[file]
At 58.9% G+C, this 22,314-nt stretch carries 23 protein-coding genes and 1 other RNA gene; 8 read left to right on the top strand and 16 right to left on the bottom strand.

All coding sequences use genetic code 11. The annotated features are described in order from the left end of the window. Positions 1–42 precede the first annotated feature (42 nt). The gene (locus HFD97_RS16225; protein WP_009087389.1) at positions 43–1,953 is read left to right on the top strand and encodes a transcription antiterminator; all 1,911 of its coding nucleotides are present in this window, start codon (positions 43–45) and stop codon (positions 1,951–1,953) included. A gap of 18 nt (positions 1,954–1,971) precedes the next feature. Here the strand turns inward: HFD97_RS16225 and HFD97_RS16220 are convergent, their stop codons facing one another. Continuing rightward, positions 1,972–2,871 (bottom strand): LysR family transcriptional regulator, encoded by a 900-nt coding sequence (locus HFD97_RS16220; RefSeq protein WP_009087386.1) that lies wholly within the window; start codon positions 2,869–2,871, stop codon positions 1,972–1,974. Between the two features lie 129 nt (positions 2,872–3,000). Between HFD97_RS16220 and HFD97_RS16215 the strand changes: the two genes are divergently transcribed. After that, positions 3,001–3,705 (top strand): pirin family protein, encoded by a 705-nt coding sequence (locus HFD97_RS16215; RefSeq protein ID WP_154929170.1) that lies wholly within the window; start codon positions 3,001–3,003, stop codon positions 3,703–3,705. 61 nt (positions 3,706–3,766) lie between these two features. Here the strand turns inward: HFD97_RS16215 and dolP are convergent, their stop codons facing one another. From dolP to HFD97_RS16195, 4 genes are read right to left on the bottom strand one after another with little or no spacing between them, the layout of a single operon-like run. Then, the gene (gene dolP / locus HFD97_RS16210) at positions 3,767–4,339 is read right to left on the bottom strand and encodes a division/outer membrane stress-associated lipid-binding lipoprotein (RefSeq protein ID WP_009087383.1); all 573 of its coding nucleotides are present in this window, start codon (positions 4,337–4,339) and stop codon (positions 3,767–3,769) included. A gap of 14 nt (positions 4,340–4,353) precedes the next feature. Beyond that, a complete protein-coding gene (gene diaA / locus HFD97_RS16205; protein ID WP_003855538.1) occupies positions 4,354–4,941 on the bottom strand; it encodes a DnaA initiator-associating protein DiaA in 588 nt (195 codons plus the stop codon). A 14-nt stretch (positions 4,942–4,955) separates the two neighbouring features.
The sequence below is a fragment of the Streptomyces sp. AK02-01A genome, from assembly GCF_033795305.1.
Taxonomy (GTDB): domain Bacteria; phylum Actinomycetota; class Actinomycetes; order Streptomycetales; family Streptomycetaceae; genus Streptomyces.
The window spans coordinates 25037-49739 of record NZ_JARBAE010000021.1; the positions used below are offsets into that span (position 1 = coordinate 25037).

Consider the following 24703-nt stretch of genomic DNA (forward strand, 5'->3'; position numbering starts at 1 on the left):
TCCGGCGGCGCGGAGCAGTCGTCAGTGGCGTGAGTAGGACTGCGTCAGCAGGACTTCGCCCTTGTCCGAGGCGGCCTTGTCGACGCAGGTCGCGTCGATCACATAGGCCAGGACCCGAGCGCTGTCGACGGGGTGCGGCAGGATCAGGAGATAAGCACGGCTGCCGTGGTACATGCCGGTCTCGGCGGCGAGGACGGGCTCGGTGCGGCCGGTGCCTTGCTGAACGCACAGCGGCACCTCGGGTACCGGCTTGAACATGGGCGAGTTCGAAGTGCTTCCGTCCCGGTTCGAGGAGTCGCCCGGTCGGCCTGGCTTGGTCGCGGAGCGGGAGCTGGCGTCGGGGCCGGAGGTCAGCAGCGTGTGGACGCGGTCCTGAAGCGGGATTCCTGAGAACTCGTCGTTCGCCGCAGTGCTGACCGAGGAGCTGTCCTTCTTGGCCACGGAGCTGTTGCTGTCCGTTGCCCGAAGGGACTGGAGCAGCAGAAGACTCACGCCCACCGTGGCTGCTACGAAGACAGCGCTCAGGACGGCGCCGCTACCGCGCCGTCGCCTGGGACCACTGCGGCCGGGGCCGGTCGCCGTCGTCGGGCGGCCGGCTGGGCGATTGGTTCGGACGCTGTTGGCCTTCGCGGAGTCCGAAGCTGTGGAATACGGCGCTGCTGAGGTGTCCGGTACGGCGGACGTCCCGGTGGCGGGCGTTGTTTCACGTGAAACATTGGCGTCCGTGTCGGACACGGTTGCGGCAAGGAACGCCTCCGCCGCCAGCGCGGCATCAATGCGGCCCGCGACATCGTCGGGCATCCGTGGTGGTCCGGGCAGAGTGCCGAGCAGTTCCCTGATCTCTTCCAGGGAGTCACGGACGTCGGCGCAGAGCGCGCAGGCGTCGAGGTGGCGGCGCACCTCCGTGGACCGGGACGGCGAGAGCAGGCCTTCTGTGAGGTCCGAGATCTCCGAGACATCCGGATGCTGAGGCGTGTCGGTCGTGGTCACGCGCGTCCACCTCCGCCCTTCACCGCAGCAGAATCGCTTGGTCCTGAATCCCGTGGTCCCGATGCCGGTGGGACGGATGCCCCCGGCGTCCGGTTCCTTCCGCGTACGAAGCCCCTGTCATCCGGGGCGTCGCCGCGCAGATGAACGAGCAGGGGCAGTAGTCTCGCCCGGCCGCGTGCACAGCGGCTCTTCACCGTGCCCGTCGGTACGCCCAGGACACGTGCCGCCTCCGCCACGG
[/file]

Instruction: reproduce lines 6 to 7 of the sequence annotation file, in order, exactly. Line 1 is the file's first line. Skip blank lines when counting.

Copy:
Consider the following 24703-nt stretch of genomic DNA (forward strand, 5'->3'; position numbering starts at 1 on the left):
TCCGGCGGCGCGGAGCAGTCGTCAGTGGCGTGAGTAGGACTGCGTCAGCAGGACTTCGCCCTTGTCCGAGGCGGCCTTGTCGACGCAGGTCGCGTCGATCACATAGGCCAGGACCCGAGCGCTGTCGACGGGGTGCGGCAGGATCAGGAGATAAGCACGGCTGCCGTGGTACATGCCGGTCTCGGCGGCGAGGACGGGCTCGGTGCGGCCGGTGCCTTGCTGAACGCACAGCGGCACCTCGGGTACCGGCTTGAACATGGGCGAGTTCGAAGTGCTTCCGTCCCGGTTCGAGGAGTCGCCCGGTCGGCCTGGCTTGGTCGCGGAGCGGGAGCTGGCGTCGGGGCCGGAGGTCAGCAGCGTGTGGACGCGGTCCTGAAGCGGGATTCCTGAGAACTCGTCGTTCGCCGCAGTGCTGACCGAGGAGCTGTCCTTCTTGGCCACGGAGCTGTTGCTGTCCGTTGCCCGAAGGGACTGGAGCAGCAGAAGACTCACGCCCACCGTGGCTGCTACGAAGACAGCGCTCAGGACGGCGCCGCTACCGCGCCGTCGCCTGGGACCACTGCGGCCGGGGCCGGTCGCCGTCGTCGGGCGGCCGGCTGGGCGATTGGTTCGGACGCTGTTGGCCTTCGCGGAGTCCGAAGCTGTGGAATACGGCGCTGCTGAGGTGTCCGGTACGGCGGACGTCCCGGTGGCGGGCGTTGTTTCACGTGAAACATTGGCGTCCGTGTCGGACACGGTTGCGGCAAGGAACGCCTCCGCCGCCAGCGCGGCATCAATGCGGCCCGCGACATCGTCGGGCATCCGTGGTGGTCCGGGCAGAGTGCCGAGCAGTTCCCTGATCTCTTCCAGGGAGTCACGGACGTCGGCGCAGAGCGCGCAGGCGTCGAGGTGGCGGCGCACCTCCGTGGACCGGGACGGCGAGAGCAGGCCTTCTGTGAGGTCCGAGATCTCCGAGACATCCGGATGCTGAGGCGTGTCGGTCGTGGTCACGCGCGTCCACCTCCGCCCTTCACCGCAGCAGAATCGCTTGGTCCTGAATCCCGTGGTCCCGATGCCGGTGGGACGGATGCCCCCGGCGTCCGGTTCCTTCCGCGTACGAAGCCCCTGTCATCCGGGGCGTCGCCGCGCAGATGAACGAGCAGGGGCAGTAGTCTCGCCCGGCCGCGTGCACAGCGGCTCTTCACCGTGCCCGTCGGTACGCCCAGGACACGTGCCGCCTCCGCCACGG